The Times of London: How is Your Work/Life Balance?
From The Times
December 18, 2007
How is your work/life balance?
The US life coach Ginger Cockerham, who gives laser coaching to Times readers,
talks to a hotelier in Wales
Gerry Wilkinson, 53, owns and runs a hotel in Rhayader, Wales, that he bought four years ago after more
than 15 years as an executive in risk management. His wife and two grown-up children work with him. He
says: “I completed the questionnaire and failed. My score was 16. I also completed the questionnaire as I
was four years ago and came through with flying colours – probably because I was a comfortable family
man with a highly paid job and a beautiful home.” He says that the demands of running an 18hrs+/sevenday
business have diminished the work/lifestyle balance he once had. “Sorted? I don’t think so!”
Gerry’s typical working day
Wake up. Shower. Start getting things up and running in hotel kitchen. We have two chefs who work
during the day, but I tend to run the morning shift and prepare cooked breakfasts for the guests. The hotel
is normally full, with about 45 people staying.
8am Guests start coming down. In between serving breakfast, I’m in the dining room greeting them.
9am Leave staff to finish serving and cleaning up breakfast. Start to check people out of hotel.
9.30am Grab a bite when I can.
10.30am Finish checking people out. Start getting ready for lunchtime session. I make sure we’ve got staff around, but a lot of the time it’s doing it yourself – laying the tables, cleaning the bar, etc.
12-2pm Lunch is served. I’m on my feet, in and out of kitchen, interacting with guests, and serving. I eat lunch on the fly.
2-3.30pm I start to pull back a bit. I have an office in the hotel which is shared with the receptionist and my wife who does the accounts. After lunch I start doing one of my key roles, which is marketing.
3.30-4.30pm Walk the dog along the river. It’s an hour to clear my head and look back over the day. But I’m always on call.
4.30-7pm Continue with hotel admin.
7pm Dinner with my wife, sometimes with the family.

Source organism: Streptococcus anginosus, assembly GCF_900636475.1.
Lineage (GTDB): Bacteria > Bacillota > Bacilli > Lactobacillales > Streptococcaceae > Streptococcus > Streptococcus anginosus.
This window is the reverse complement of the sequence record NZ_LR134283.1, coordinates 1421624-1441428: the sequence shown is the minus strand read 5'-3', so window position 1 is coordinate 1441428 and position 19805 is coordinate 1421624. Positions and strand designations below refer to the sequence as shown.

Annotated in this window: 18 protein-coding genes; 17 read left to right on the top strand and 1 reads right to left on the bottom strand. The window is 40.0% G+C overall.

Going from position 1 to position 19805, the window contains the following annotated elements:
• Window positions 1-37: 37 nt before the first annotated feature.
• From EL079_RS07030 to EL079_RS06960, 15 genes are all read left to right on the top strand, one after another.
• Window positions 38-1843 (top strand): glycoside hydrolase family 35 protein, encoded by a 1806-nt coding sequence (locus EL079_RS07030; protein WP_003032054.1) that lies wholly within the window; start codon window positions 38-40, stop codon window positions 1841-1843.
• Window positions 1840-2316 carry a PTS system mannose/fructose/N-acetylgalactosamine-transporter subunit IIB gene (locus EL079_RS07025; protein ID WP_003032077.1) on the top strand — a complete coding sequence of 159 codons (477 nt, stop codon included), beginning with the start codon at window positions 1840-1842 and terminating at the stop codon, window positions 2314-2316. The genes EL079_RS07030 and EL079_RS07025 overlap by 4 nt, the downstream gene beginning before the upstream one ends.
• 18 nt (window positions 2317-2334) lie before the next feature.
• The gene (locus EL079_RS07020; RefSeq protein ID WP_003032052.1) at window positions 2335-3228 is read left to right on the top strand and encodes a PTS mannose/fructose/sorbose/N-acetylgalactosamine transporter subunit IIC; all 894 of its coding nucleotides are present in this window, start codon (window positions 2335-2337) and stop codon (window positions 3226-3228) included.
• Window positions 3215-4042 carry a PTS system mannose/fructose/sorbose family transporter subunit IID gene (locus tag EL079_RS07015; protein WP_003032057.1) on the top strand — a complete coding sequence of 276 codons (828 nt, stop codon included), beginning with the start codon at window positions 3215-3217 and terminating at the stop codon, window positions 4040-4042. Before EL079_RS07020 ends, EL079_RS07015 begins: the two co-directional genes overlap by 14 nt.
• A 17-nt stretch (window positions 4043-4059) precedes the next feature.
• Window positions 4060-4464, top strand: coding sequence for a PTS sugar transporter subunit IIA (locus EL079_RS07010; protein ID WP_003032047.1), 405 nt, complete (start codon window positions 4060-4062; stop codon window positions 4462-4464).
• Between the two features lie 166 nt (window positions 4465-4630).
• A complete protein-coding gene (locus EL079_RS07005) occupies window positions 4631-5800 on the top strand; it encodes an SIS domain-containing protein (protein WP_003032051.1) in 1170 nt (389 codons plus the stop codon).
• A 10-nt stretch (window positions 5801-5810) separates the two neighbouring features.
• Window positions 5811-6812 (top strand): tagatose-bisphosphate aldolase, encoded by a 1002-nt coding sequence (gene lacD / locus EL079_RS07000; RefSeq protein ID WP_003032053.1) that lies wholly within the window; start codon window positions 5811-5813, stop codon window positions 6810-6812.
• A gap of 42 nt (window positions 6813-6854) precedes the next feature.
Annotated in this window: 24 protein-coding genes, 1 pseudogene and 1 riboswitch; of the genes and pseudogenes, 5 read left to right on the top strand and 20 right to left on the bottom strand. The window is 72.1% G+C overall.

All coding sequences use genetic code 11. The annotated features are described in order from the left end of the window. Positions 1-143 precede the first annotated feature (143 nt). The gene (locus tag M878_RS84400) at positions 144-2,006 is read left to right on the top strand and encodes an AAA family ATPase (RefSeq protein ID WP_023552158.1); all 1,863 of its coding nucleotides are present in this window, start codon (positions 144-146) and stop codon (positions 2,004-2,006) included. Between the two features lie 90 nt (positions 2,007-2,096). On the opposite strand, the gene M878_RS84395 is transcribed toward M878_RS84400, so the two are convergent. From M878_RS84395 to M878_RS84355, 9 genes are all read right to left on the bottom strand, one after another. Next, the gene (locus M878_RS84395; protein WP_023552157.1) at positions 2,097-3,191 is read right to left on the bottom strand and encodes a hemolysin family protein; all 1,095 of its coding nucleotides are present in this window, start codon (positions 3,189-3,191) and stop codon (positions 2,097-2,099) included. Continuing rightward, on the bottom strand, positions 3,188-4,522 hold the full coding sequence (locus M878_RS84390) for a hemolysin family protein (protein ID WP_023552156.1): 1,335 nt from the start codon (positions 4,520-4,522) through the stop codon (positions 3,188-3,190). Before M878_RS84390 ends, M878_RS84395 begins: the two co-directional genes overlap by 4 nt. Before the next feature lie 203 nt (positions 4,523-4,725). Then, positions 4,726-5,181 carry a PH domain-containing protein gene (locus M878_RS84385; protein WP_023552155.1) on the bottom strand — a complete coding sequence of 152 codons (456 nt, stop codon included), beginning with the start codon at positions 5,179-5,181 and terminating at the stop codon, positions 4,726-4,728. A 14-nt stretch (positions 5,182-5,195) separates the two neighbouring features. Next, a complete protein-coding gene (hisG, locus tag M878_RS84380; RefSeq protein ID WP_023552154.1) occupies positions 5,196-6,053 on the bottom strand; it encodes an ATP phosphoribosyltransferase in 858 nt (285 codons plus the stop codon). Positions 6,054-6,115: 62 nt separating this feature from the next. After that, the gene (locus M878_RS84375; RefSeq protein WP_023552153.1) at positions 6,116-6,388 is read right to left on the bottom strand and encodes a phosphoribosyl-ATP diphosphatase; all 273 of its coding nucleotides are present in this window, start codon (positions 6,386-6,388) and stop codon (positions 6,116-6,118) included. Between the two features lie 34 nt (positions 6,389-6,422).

8-11pm We watch a bit of TV, unwind with some wine. Our drinking habits have changed for the worse. Before, I would have a glass of wine in the evening and now we tend to split a bottle.
Ginger says . . .
Gerry said the process of mapping out how he spends each day, and then laser coaching, has been a
real “wake-up” call for him.
He said that it is unusual for a man at his age to have the opportunity to create a great environment
where he has all his family around him in a place he loves. Besides his wife, his adult children and
grandchildren are there, as well as his ageing parents.
He said that this coaching process has given him clarity about what is not working in his life – such as
being available 24 hours a day seven days a week, and doing menial tasks around the hotel that keep
him busy constantly. He said that it was being available almost 100 per cent of the time that is so stressful
With his business background, he has learnt how to compartmentalise, but isn’t using those skills at the
hotel. His wife, Linda, without that business experience, doesn’t have a model for creating that separate
time. He decided to establish a personal model that would be beneficial for himself and be a good
example for Linda.
We discussed what he was willing to commit to doing immediately. He said he would schedule a day for
spending time with his grandchildren without interruption. Also, he put on his calendar a day away for he
and his wife to enjoy being together without any mention of their business.
He also committed to saying “no” to three things that he was doing at the hotel.
Coach’s note: Gerry said the assignments would be three simple things that are not being done right
now. He said he would e-mail me about what happened on the days away and what he has said “no” to
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